What would Bapuji do indeed? That question is the chorus for this “Breaking up” blog saga of mine. Last time, I shared how a virtual cold shoulder by my once beloved spiritual home left me saddened and confused, about my relationship with Kripalu and my life purpose as a whole.
My dilemma seems small now, even to me, in light of the suffering unleashed by the Super Storm, not to mention the exigencies of the election. And before that, your comments were balm for my wounds. Still, I am moved to continue my strange saga, eager as I am to get to the bottom of it, and claim my role—and help you illuminate yours—in a world so in need of our light.
I first approached Kripalu soon after publishing Bare Naked at the Reality Dance because I had a great idea. It arrived one morning in a flash of inspiration, as if it were God—or Bapuji—given. I suddenly knew I was meant to share Bapuji’s teachings, as embodied in the down-to-earth America woman I am, with Kripalu Yoga teachers. And I wanted to do it at their fall 2012 conference just as a friend had done with her related book last year. It felt so right I could taste it.
In May, I emailed a well-placed former colleague there. She referred me to the person running the conference, whom I emailed at once. No response after several weeks? No problem! I was passionate and I was determined. At the suggestion of another old Kripalu friend who’d read and loved the book, I sent signed copies with notes to the planner and others she felt could help me. When, after sending more emails, there was no response by September, I left a warm, detailed voice message for the conference planner. Surely I would hear from him now.
But I didn’t. It’s been five months since my first attempt, and I’ve had nary a peep from anyone at Kripalu about my offer, not even “Got your email” or “Thanks for the book.” Nada. How can that be? How to make sense of such total disregard of a sister seeker, one of their very own?
Given my two dedicated decades as an early Kripalu Yoga student, teacher and, for ten years, a Network regional leader (I received their Global Service award for “exemplary leadership” in 1994, for God’s sake); and given that the source of inspiration for the book I long to share is the self-same Bapuji on whom the entire Kripalu enterprise is founded, the complete brush-off I experienced feels beyond bizarre. Even if I had no connection to Kripalu, such silent treatment in the face of a well-founded offer to contribute one’s time, energy and life work is hard to fathom.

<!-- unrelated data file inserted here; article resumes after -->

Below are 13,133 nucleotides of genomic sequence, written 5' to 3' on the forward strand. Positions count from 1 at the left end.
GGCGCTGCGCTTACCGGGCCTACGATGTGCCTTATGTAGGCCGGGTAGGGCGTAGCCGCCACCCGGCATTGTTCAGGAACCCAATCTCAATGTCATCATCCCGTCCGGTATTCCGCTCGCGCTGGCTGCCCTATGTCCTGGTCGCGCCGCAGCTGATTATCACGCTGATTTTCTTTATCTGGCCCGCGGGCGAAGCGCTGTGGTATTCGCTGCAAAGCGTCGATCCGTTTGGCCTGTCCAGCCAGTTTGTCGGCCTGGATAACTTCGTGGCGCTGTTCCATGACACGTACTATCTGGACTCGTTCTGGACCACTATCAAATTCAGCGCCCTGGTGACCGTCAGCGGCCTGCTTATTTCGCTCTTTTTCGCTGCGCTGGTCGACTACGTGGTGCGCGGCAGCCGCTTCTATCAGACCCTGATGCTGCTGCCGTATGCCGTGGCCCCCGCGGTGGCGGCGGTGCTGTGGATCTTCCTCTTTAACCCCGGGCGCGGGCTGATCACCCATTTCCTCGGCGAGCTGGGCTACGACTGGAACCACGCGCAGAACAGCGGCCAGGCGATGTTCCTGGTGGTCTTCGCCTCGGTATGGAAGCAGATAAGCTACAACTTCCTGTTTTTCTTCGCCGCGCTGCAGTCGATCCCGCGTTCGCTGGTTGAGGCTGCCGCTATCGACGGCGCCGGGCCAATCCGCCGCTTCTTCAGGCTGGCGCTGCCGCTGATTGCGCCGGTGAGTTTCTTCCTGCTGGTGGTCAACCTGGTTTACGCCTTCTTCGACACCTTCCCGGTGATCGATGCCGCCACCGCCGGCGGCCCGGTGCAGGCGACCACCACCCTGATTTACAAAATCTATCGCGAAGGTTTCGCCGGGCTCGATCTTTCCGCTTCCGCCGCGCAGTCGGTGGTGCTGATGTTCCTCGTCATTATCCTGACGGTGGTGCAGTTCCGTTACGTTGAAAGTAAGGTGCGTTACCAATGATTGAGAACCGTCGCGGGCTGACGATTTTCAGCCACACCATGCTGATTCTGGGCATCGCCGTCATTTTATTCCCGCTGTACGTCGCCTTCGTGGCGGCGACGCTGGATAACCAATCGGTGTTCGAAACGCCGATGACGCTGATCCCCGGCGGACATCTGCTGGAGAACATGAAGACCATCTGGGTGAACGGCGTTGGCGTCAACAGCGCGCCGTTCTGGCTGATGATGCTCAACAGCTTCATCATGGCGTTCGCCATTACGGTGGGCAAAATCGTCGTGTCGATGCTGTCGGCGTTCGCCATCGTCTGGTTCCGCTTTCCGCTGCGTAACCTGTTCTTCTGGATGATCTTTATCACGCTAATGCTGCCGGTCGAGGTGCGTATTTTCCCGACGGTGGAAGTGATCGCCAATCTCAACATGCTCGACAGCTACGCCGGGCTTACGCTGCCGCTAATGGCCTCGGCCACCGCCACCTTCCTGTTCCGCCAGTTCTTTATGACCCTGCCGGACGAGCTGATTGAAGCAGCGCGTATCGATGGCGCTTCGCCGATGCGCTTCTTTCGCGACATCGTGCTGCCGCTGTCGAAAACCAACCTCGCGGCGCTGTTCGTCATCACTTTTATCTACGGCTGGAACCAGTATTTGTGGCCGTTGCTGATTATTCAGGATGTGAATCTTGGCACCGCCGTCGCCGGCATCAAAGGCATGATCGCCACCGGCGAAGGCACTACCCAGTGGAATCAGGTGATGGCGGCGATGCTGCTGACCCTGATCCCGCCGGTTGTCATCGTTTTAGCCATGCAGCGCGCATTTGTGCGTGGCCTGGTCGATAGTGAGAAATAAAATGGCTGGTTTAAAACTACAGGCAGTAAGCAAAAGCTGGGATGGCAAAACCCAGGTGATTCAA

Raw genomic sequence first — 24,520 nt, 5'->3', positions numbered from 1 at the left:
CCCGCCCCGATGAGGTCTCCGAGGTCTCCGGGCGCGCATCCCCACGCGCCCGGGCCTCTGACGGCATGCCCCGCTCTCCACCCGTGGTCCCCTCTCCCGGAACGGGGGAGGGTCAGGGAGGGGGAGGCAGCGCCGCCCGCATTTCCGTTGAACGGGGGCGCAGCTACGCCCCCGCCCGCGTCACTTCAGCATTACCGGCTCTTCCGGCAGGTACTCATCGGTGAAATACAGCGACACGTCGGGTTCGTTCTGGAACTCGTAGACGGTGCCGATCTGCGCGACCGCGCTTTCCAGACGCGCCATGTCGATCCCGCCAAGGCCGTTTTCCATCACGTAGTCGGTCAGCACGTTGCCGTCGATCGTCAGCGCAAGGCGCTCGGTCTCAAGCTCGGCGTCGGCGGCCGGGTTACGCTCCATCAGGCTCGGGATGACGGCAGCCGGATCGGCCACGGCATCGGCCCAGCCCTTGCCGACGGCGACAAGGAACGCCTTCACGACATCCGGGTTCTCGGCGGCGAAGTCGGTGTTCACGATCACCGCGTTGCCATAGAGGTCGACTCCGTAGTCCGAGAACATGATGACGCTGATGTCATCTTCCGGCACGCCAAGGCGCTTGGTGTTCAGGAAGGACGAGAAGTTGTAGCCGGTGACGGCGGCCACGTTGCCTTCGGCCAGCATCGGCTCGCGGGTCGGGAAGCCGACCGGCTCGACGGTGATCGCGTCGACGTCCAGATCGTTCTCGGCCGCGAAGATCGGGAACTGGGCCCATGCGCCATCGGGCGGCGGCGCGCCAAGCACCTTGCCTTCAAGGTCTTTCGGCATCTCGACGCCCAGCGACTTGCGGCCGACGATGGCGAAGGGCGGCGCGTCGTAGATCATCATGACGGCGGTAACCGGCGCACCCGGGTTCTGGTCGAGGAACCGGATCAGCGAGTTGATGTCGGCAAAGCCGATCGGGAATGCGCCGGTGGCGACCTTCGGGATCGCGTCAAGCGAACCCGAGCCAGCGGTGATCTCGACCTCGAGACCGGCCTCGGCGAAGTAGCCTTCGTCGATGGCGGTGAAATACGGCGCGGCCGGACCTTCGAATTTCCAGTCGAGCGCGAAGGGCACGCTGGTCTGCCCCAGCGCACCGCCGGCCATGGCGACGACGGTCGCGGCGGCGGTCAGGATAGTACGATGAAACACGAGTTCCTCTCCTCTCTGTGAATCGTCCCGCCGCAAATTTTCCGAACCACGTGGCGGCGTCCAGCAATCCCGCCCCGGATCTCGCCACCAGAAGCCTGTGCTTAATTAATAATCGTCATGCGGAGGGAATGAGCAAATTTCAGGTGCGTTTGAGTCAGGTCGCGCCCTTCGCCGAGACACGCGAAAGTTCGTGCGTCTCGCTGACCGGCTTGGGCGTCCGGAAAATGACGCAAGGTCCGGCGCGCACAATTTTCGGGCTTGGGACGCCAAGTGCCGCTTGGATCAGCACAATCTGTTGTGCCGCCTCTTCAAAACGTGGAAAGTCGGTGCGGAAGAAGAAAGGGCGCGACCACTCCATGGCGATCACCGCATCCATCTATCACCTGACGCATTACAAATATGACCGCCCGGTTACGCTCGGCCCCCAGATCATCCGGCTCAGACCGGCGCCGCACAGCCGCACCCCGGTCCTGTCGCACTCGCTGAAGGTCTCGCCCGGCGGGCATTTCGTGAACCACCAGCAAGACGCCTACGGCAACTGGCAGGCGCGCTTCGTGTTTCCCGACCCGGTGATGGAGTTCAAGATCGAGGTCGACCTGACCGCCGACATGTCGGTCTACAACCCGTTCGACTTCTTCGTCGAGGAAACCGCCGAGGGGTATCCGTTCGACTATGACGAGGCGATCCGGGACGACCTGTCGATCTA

Trond, who was brought up in the polite European culture of Norway decades ago, is incredulous. Still, we both recognize that most people are absurdly busy and can easily miss or be overwhelmed by missiles arriving en masse. But while I am online a lot and growing accustomed to an increasing non-responsiveness all around, I really, really don’t like it.
I don’t like it because it’s leaving me out in the cold, of course, at Kripalu and elsewhere in the world I’d hoped to enter with my work. But I am even more disturbed because of what my experience suggests about where we are and what has happened to us, as communicators and as human beings. Far too many of us—myself sometimes included—are not being who I know we mean and want to be in a world that craves our best selves—our souls.
Caught up in the frenzied pace of life on and offline, even we whose express purpose is spiritual awakening and compassion can lose sight of each other (and ourselves) in the rush to an elusive end. More and more, we ignore and run over each other in a race that no one can win. Precious few of us make the quiet quality time it takes to love and respect, and see and hear, each other in the way we ourselves want to be loved and respected, seen and heard. I for one am extremely grateful to those of us who do respond to efforts to reach out and touch each other with love.
As for being ignored by my former spiritual home, I suspect that I (and probably many others) have simply gotten lost in the “too much to do to notice you” Kripalu shuffle. What a shame!
What would Bapuji do?
I can’t be sure obviously. But I suspect that having exerted his considerable will, as I’ve exerted mine, Bapuji would surrender. Rather than pushing against a wall that, for whatever mysterious reasons, seems unwilling to yield even the slightest bit, he would give it up to God and let it be. Bapuji would trust there was something he didn’t understand at play and return his attention to the most critical “play” of all—the divine play of realizing the Supreme Self that we all essentially are. Let go and let’s see what else the universe has in store. That is what I will do.
Besides, kids, it hurts to bang our heads against a wall, and hurting ourselves in the interest of helping others can never be a good idea!
PS Reviewing some Kripalu related material the other day, I noticed that the Kripalu Yoga Teachers Association conference, where I wanted so much to share, kicks off with its opening ceremonies…today (which is to say the day in October when I drafted this post). How ironic and sad. That day, by the way, is the day when I finally let fly with some choice expletives and felt better than I had for a long time about Kripalu and me. And, okay, while I bet Bapuji never used the F word, that may just be because he didn’t speak English.
Please add your expletive-inducing or heart-warming experiences to the conversation so that we may learn from and support you. And thanks, as always, for your loving support of me.
Categories: A Writer's Life, Surrender